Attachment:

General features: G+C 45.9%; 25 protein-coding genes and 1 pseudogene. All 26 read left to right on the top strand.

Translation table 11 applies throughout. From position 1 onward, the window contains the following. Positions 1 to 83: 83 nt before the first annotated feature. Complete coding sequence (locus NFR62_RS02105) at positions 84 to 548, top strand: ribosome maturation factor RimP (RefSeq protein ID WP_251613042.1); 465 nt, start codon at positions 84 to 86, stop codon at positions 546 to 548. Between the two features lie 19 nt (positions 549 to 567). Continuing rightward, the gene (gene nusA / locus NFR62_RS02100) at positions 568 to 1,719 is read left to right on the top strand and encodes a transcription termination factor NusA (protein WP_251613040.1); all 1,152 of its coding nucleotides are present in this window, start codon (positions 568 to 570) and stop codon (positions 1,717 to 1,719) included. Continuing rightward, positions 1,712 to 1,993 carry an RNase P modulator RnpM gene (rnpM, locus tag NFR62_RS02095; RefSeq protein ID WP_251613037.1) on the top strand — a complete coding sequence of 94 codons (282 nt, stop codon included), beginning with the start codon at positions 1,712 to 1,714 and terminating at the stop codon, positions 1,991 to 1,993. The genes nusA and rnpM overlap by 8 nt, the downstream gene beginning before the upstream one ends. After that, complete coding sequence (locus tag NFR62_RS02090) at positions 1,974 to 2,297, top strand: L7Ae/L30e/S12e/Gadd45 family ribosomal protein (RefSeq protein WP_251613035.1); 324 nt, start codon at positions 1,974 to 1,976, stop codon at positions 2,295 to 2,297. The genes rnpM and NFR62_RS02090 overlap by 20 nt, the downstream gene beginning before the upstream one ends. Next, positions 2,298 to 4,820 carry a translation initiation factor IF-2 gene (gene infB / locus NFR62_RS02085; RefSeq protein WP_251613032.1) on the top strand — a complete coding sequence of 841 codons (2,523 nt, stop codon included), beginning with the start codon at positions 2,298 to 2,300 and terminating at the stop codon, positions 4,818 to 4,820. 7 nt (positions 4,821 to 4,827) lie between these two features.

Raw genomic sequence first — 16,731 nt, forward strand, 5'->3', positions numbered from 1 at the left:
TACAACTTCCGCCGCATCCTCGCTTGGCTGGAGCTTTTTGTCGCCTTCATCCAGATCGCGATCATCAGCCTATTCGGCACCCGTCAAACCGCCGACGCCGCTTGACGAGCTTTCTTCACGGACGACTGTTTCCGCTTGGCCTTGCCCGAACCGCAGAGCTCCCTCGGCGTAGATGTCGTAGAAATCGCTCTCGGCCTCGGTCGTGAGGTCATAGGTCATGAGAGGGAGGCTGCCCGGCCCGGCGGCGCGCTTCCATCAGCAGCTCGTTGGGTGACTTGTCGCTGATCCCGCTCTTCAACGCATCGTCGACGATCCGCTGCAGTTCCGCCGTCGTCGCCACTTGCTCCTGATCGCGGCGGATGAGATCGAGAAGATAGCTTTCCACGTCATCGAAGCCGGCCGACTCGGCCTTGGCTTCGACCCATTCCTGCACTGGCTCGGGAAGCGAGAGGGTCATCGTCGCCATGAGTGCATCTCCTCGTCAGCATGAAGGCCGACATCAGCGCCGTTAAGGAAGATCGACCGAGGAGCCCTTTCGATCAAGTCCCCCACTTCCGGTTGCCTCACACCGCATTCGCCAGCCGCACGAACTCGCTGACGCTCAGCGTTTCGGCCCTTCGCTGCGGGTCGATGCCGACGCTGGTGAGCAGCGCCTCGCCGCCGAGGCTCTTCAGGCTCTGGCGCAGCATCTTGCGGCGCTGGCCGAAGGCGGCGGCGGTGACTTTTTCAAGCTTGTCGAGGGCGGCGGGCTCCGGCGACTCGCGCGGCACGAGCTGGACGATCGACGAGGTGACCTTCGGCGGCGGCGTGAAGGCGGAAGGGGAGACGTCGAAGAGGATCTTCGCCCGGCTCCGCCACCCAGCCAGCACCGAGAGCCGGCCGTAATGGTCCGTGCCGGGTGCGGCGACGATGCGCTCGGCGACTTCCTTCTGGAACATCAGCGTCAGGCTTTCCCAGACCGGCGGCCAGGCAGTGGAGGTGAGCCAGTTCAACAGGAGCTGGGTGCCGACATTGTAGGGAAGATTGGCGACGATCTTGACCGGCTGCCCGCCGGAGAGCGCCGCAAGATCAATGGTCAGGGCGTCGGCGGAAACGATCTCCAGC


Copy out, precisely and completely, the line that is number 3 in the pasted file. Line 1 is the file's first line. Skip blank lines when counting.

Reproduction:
Raw genomic sequence first — 16,731 nt, forward strand, 5'->3', positions numbered from 1 at the left: